Polarized Express

A Star Tribune poll released this week shows that almost four in ten Minnesotans are identifying themselves as political Independents, making them the dominant political force in the state. If traditional party activist were marketers, they would look at this target audience trend and choose candidates who “sell” with that key audience of swing voters. Centrists not extremists. Uniting personalities not polarizing personalities.

But the kinds of folks who hold sway on major party nominating processes are far from marketers. They are groupies, ideological purists, altruists, special interests advocates, and/or wannabe kingmakers. As a result, they often choose candidates that are the least marketable come general election time, rather than the most marketable.

That seems to be what’s happening on the left this year. DFL activists are rallying around the two most polarizing candidates in top-of-the-ticket races. The disapproval ratings for front-runners Hillary Clinton (48% unfavorable v. 48% favorable) and Al Franken (34% unfavorable v. 27 favorable) are tops in their respective fields.

Marketers would look at the market research and view Franken and Clinton as poor “products” for the times. But party activists view themselves and their like-minded friends as the target audience, not the growing ranks of Independent voters who will decide general election outcomes this year.

– Loveland

9 thoughts on “Polarized Express

  1. First of all, the story you link to (from the AP) says people classified themselves as “independents” — small I. Assuming the reporter isn’t an idiot (safe assumption?), there’s an intentional distinction between “being independent” and “being an Independent.” There’s an Independent Party, which espouses some beliefs, and then there are people who say they’re independent because they don’t give a shit or because they are fed up with the other folks’ BS.

    So let’s continue to assume people covering this issue aren’t making any confusing mistakes and know the difference between I- and i-ndependents. I wouldn’t dare make that same assumption for the folks being surveyed. Just imagine the phone survey: “Are you a Republican, a Democrat, or an I/i-ndependent?”

    Response: “Republicans are assholes, Democrats are idiots…I’m I/i-ndependent!” Or something to that effect. This would have to be one damn well-worded, carefully executed survey to convince me of little or no fudgery due to that confusion.

    Second, independent-party-ness doesn’t prevent extremism (you mention about centrism v. extremism). A person who considers himself or herself independent could just as likely be a pure centrist or an extremist with a set of “random” values that “conflict” with the way a party-loyal Dem or Rep is “supposed to think.” For example, way the hell against abortion, and all for complete gun control, and against all tax increases, and infatuated with government-run single-payer health insurance. Goofy example but just trying to explain my rambling point.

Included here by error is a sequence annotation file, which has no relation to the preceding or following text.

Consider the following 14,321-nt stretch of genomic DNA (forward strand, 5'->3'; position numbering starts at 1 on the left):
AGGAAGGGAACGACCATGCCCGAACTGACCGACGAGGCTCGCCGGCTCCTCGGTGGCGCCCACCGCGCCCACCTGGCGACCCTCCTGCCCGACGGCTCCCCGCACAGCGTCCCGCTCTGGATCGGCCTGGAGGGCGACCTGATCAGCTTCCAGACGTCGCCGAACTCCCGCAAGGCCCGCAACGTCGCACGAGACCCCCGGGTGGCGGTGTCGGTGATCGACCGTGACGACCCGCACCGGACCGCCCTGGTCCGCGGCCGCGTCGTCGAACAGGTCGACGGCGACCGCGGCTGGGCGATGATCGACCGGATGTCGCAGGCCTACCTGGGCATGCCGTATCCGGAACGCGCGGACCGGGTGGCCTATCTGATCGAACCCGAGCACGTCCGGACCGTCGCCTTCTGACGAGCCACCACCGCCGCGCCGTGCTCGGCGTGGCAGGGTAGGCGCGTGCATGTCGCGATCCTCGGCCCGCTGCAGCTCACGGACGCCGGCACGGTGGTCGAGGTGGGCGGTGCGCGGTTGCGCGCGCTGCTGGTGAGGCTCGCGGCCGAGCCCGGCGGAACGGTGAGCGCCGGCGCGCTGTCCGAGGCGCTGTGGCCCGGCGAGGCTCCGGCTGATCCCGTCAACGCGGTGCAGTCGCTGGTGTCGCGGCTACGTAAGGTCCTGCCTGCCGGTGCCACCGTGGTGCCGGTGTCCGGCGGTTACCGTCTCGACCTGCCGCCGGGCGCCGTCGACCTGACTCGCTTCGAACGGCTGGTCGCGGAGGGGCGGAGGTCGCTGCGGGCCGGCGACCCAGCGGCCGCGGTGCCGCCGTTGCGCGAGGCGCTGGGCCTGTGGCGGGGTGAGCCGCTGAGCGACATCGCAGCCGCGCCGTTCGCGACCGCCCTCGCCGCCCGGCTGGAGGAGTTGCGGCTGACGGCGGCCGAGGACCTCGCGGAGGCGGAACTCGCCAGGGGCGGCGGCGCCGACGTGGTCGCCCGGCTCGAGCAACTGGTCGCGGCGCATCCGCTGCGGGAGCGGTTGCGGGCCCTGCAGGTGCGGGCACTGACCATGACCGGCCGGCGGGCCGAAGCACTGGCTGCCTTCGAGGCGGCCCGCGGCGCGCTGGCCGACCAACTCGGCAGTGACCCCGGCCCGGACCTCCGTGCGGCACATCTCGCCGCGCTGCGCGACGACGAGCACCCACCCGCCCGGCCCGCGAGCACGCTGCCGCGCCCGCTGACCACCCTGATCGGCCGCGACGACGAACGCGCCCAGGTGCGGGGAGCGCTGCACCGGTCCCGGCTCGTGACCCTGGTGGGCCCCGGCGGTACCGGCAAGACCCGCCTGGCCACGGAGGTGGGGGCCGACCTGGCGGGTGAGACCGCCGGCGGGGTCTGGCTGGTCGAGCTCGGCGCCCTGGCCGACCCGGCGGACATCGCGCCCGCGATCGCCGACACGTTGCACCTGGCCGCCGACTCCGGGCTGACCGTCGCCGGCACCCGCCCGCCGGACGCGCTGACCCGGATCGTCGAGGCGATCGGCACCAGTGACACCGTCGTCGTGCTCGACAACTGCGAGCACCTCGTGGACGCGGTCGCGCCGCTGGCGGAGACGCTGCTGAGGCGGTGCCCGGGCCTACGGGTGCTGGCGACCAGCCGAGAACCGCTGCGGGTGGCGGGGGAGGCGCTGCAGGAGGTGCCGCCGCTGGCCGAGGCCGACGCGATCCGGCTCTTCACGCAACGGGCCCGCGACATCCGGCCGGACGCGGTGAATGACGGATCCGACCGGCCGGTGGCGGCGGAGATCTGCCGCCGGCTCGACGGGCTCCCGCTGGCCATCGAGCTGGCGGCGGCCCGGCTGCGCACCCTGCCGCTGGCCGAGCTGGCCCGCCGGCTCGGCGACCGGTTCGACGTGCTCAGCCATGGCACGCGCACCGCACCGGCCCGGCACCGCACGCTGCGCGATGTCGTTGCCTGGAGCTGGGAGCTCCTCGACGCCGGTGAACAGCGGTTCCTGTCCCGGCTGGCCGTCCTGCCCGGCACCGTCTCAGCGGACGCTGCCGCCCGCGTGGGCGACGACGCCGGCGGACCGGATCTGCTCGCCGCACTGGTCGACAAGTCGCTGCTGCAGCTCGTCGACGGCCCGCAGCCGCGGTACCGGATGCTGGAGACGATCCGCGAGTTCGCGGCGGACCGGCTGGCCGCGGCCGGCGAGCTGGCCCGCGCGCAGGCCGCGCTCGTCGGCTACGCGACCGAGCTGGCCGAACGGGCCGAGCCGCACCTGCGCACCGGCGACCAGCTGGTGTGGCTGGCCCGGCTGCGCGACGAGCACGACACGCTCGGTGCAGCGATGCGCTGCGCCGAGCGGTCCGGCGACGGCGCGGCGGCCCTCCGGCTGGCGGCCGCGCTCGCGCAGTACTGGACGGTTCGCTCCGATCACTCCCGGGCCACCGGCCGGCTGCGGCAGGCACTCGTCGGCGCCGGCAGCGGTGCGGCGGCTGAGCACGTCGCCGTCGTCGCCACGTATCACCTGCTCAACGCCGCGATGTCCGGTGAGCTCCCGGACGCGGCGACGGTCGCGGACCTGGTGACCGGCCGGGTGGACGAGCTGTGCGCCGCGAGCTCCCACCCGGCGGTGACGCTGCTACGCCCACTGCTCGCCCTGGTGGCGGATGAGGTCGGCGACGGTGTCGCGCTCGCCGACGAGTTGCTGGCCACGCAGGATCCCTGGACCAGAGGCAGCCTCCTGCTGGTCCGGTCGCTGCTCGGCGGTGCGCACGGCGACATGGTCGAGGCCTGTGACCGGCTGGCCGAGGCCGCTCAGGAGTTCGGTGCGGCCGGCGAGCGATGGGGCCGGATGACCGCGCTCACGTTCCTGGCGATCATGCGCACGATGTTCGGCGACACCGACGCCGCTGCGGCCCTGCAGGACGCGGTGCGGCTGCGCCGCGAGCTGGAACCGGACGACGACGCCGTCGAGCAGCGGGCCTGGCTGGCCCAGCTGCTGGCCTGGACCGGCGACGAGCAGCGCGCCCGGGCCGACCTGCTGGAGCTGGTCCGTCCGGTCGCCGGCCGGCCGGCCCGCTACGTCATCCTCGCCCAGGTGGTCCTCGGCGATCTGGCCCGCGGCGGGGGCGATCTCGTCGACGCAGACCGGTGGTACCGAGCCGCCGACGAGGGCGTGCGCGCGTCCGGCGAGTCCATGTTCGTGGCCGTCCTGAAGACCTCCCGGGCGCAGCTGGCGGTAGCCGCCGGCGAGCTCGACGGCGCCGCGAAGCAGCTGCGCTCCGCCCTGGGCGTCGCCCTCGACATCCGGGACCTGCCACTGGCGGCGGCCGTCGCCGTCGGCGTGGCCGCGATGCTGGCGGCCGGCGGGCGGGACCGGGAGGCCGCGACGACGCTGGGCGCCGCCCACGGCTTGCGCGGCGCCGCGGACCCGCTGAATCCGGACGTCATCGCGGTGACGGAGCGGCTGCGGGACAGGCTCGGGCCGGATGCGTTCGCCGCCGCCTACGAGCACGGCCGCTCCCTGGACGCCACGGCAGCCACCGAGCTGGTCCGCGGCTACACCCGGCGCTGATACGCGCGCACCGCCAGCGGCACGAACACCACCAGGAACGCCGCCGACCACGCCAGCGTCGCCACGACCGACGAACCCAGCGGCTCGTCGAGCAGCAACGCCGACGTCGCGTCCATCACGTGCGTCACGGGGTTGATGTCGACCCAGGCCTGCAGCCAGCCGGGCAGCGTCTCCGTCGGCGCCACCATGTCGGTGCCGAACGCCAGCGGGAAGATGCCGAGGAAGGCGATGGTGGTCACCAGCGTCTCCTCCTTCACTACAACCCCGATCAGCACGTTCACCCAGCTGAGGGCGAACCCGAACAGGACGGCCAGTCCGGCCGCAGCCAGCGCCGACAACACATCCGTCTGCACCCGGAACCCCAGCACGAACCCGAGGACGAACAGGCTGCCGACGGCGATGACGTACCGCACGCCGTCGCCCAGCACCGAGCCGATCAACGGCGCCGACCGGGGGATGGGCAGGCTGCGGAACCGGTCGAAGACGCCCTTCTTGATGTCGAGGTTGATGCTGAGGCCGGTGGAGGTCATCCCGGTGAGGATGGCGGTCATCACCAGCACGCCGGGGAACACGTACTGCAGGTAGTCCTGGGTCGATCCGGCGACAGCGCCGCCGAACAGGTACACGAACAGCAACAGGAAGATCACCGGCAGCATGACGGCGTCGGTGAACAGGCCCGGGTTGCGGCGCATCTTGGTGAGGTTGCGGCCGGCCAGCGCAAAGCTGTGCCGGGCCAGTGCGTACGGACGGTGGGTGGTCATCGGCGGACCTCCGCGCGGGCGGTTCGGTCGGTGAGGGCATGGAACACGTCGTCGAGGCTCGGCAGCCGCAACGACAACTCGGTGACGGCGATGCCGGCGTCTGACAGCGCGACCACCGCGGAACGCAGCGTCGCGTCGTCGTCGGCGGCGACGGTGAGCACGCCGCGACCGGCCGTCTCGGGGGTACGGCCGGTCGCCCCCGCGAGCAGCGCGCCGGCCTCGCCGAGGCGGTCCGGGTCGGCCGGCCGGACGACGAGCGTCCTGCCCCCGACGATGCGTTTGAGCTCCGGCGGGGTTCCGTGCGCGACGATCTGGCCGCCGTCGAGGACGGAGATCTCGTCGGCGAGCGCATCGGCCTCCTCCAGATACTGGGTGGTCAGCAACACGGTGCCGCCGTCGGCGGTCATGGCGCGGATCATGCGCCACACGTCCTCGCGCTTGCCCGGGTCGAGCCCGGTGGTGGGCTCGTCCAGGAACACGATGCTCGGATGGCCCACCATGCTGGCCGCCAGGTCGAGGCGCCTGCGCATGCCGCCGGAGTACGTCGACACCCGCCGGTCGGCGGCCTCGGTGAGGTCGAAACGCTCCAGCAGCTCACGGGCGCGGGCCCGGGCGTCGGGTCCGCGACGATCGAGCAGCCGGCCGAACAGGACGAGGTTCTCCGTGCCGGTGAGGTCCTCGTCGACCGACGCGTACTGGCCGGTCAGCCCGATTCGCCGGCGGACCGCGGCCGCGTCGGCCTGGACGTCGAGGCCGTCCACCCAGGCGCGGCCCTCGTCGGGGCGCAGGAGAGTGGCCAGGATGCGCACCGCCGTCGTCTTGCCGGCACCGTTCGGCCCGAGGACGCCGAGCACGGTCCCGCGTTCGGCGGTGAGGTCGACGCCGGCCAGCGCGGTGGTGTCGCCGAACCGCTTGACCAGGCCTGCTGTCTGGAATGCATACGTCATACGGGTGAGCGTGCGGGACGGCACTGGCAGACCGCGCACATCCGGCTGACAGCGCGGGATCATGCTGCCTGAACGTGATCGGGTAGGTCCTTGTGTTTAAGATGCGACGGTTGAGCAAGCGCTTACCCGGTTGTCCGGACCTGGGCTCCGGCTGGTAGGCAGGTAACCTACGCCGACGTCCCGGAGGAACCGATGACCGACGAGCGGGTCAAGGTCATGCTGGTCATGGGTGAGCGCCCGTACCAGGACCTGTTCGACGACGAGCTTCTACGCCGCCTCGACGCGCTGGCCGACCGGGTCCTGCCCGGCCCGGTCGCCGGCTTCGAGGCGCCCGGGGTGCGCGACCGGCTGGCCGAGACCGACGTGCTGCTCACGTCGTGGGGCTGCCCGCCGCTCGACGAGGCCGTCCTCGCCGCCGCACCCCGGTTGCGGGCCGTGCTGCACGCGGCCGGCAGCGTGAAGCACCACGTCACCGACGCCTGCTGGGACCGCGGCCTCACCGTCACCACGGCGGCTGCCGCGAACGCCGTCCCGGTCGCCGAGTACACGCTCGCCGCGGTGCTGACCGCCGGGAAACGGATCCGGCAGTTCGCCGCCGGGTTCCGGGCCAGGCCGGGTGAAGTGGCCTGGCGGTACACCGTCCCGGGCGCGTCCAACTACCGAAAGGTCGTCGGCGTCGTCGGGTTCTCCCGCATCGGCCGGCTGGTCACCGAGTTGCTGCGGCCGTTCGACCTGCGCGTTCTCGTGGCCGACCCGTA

And more to your point about the political impact of these independent people: It’s quite sad that the extent of that impact is more likely to be “which party (D or R) will ‘win us over’?” rather than “how can we really change what’s going on and elect somebody interesting and useful?”

  2. jloveland says:

    My assumption is most of those folks are little “i’s.” None-of-the-above. They might vote for a Big I if candidate it was one of those rare years where the Independence Party had a compelling nominee, but if that doesn’t happen, and it usually doesn’t, they will go shopping for the lesser of two evils.

  3. jloveland says:

    Jimbo, I would have been more accurate if I had said “disproportionately” moderate. It’s true that self-identified independents aren’t a moderate monolith.

    But I won’t concede my larger point – appealing to independents with a “conservative” or “liberal” candidate is a much worse marketing strategy than appealing to them with a moderate candidate. A Pew study from earlier this year found that relatively few moderates are likely to choose someone they considered conservative (12%) or liberal (16%). By more than a 3-to-1 margin, the most popular pick for independents would be someone they consider “moderate” (45%). [And then there is the ever-popular category for independents – “other/depends/don’t know” (27%)].


  4. I think Jimbo accomplished my goal (or at least most of it) with about 18,294 less words.

    And Loveland: Your restated larger point makes sense, too. I think part of the value of a moderate candidate — a big part of the reason moderates “speak to” those unaffiliated voters — is because they don’t fall into the bullshit cycle as easily. They’re less prone to toe the party line, and that’s a refreshing thing that’ll earn a few votes on it’s own.

  5. jloveland says:

    People identify as independents either because they a) seek some mix of liberal, moderate and conservative ideas or b) can’t make up their mind between liberal, moderate and conservative ideas. For the latter group, “indifferent” or “indecisive” is perhaps a more apt descriptor than the euphemism “independent.”

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